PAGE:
“We have teamed up with St. Stephen’s Presbyterian Church, as we have in other years, for a service on Good Friday, and then one of the things we do is have a 24-hour vigil leading up to Easter morning,” said Rev. Bailey. “Normally, we would have people coming into our chapel every hour, even through the night, to pray continually for 24 hours for the world, but this year it also has to be virtual. People have signed up for slots throughout the day and throughout the night to keep up the momentum.”
With vaccination efforts now underway, Bailey said the congregation is looking forward to the day they can gather in person again. Until then, the church has purchased new equipment to improve the quality of virtual services people are receiving.
Bailey said he feels that even when COVID-19 restrictions are lifted, some members will choose to continue watching the services online.
“There are some members who say even after COVID[-19] they might come in occasionally, but because of their age or health issues, they can now enjoy the service virtually,” he said. “Because of the effectiveness of technology, I think we are going to see sort of a hybrid in our congregational experience.”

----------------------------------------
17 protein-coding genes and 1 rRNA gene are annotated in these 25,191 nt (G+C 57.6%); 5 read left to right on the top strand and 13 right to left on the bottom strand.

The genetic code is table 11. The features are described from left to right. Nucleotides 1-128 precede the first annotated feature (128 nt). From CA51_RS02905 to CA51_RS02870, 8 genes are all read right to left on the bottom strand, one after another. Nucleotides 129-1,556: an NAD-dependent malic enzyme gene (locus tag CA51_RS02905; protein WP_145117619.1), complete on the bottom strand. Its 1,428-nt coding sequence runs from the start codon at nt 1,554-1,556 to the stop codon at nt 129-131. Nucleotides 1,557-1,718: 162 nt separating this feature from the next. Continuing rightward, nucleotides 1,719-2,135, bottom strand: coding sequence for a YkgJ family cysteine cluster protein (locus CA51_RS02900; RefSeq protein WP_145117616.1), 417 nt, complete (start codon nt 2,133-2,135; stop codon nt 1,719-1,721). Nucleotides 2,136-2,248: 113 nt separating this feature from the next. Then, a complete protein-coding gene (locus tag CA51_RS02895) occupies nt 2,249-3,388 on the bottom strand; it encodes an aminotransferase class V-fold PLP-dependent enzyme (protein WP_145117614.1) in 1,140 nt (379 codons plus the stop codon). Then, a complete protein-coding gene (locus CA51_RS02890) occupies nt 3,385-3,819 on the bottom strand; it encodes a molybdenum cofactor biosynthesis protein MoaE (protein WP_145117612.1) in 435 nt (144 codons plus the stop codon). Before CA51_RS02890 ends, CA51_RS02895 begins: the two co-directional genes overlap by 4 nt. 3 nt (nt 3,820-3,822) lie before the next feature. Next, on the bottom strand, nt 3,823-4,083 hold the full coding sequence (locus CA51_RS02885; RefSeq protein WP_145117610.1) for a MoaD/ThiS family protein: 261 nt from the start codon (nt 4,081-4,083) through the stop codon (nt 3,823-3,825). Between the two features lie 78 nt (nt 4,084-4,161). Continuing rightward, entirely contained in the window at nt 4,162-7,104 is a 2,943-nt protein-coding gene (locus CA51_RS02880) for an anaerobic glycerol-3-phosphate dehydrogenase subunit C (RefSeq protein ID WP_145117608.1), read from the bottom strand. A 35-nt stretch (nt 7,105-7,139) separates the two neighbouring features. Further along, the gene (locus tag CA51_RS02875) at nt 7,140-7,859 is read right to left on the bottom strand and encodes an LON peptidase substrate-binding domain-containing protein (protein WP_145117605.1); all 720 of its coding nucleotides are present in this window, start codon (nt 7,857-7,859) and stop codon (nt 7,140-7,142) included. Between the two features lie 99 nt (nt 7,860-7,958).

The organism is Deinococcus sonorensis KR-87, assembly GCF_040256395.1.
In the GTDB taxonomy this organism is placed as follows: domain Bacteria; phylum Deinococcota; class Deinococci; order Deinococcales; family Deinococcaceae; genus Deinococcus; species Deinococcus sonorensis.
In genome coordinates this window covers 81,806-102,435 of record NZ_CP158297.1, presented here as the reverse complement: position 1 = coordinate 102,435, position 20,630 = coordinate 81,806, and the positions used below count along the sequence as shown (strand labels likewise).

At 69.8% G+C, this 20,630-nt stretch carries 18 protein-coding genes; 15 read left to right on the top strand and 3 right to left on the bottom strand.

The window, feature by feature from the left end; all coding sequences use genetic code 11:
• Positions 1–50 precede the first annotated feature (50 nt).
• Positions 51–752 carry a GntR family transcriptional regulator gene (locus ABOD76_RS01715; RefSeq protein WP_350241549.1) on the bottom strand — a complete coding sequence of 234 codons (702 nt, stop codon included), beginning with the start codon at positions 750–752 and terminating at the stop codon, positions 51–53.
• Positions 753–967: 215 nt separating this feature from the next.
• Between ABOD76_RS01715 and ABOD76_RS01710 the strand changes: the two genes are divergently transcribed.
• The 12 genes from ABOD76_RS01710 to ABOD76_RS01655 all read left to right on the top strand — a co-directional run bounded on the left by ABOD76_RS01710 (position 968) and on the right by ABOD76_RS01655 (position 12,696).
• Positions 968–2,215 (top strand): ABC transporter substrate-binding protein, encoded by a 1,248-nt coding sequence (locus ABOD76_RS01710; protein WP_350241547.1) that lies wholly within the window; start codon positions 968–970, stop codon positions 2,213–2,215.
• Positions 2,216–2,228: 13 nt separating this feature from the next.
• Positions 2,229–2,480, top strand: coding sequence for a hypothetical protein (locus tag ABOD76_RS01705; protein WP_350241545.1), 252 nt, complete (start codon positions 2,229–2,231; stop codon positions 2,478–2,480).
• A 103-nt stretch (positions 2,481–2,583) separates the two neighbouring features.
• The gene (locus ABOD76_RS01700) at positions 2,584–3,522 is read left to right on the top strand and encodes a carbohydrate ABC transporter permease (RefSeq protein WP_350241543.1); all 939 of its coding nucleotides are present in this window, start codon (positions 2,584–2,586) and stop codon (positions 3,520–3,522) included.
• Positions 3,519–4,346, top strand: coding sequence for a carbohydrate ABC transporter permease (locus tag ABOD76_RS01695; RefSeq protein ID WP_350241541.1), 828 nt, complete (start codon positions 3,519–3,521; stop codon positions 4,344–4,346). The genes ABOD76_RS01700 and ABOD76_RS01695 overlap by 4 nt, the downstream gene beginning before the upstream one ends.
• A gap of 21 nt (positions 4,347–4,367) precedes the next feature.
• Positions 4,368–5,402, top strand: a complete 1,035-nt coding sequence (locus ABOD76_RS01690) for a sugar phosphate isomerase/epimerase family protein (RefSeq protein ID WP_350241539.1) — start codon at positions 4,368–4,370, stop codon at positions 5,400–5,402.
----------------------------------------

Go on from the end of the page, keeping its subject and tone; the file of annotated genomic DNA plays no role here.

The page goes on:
On March 25, Bailey was part of an interfaith service at Ottawa’s City Hall which was held to recognize the one-year anniversary of the first COVID-19 death in the city. Since last spring, there have been over 450 deaths caused by the virus in Ottawa.
Bailey said he was humbled to be a part of the service and that he used it as an opportunity not only to mourn the lives lost from COVID-19, but also to mourn the long list of issues facing society that became even more apparent in 2020.
“What has been disappointing and hard, but essential also, is that COVID[-19] has exposed things that have been there all along,” he said. “That has to do with systemic racism and injustice; that has to do with what was exposed in long-term care homes; that has to do with the way Aboriginal people have been treated for generations.”
“We have to mourn some of the systems and policies, and when mourning, we have to create change,” added Bailey. “We have to do better.”